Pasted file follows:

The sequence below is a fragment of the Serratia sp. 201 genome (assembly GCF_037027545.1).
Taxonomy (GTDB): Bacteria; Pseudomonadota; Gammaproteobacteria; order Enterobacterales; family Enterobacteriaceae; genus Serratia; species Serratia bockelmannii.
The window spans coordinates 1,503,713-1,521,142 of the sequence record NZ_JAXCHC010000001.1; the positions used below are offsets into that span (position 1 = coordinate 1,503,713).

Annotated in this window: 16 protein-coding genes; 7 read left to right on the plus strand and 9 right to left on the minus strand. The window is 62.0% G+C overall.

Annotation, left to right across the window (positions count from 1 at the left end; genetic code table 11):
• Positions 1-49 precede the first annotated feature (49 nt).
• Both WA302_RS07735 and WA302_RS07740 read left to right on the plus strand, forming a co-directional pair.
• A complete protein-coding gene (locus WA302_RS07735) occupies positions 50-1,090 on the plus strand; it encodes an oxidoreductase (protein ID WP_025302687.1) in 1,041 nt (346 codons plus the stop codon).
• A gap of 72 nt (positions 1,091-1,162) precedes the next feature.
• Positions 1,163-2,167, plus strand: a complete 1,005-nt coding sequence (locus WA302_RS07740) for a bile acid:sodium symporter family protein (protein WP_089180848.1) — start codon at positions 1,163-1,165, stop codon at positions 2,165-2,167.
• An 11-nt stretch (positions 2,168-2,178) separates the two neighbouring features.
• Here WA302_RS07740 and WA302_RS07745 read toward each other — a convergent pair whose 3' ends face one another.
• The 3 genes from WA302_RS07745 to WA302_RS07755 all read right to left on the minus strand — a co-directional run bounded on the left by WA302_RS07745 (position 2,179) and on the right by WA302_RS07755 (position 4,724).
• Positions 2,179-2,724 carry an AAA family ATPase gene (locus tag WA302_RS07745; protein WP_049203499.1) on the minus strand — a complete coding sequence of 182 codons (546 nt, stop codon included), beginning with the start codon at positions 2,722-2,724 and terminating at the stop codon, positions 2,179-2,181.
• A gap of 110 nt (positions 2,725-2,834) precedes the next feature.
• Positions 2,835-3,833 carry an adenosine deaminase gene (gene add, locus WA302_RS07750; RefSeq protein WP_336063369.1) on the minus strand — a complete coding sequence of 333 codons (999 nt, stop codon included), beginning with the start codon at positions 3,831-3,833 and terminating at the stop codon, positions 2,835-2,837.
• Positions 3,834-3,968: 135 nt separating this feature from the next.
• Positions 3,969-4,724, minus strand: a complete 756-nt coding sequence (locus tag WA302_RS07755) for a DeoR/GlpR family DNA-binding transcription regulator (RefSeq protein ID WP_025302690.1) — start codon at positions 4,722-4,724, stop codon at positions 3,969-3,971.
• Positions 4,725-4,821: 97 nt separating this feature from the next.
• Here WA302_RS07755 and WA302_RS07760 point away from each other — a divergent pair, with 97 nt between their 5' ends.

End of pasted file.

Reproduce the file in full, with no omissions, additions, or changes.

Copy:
The sequence below is a fragment of the Serratia sp. 201 genome (assembly GCF_037027545.1).
Taxonomy (GTDB): Bacteria; Pseudomonadota; Gammaproteobacteria; order Enterobacterales; family Enterobacteriaceae; genus Serratia; species Serratia bockelmannii.
The window spans coordinates 1,503,713-1,521,142 of the sequence record NZ_JAXCHC010000001.1; the positions used below are offsets into that span (position 1 = coordinate 1,503,713).

Annotated in this window: 16 protein-coding genes; 7 read left to right on the plus strand and 9 right to left on the minus strand. The window is 62.0% G+C overall.

Annotation, left to right across the window (positions count from 1 at the left end; genetic code table 11):
• Positions 1-49 precede the first annotated feature (49 nt).
• Both WA302_RS07735 and WA302_RS07740 read left to right on the plus strand, forming a co-directional pair.
• A complete protein-coding gene (locus WA302_RS07735) occupies positions 50-1,090 on the plus strand; it encodes an oxidoreductase (protein ID WP_025302687.1) in 1,041 nt (346 codons plus the stop codon).
• A gap of 72 nt (positions 1,091-1,162) precedes the next feature.
• Positions 1,163-2,167, plus strand: a complete 1,005-nt coding sequence (locus WA302_RS07740) for a bile acid:sodium symporter family protein (protein WP_089180848.1) — start codon at positions 1,163-1,165, stop codon at positions 2,165-2,167.
• An 11-nt stretch (positions 2,168-2,178) separates the two neighbouring features.
• Here WA302_RS07740 and WA302_RS07745 read toward each other — a convergent pair whose 3' ends face one another.
• The 3 genes from WA302_RS07745 to WA302_RS07755 all read right to left on the minus strand — a co-directional run bounded on the left by WA302_RS07745 (position 2,179) and on the right by WA302_RS07755 (position 4,724).
• Positions 2,179-2,724 carry an AAA family ATPase gene (locus tag WA302_RS07745; protein WP_049203499.1) on the minus strand — a complete coding sequence of 182 codons (546 nt, stop codon included), beginning with the start codon at positions 2,722-2,724 and terminating at the stop codon, positions 2,179-2,181.
• A gap of 110 nt (positions 2,725-2,834) precedes the next feature.
• Positions 2,835-3,833 carry an adenosine deaminase gene (gene add, locus WA302_RS07750; RefSeq protein WP_336063369.1) on the minus strand — a complete coding sequence of 333 codons (999 nt, stop codon included), beginning with the start codon at positions 3,831-3,833 and terminating at the stop codon, positions 2,835-2,837.
• Positions 3,834-3,968: 135 nt separating this feature from the next.
• Positions 3,969-4,724, minus strand: a complete 756-nt coding sequence (locus tag WA302_RS07755) for a DeoR/GlpR family DNA-binding transcription regulator (RefSeq protein ID WP_025302690.1) — start codon at positions 4,722-4,724, stop codon at positions 3,969-3,971.
• Positions 4,725-4,821: 97 nt separating this feature from the next.
• Here WA302_RS07755 and WA302_RS07760 point away from each other — a divergent pair, with 97 nt between their 5' ends.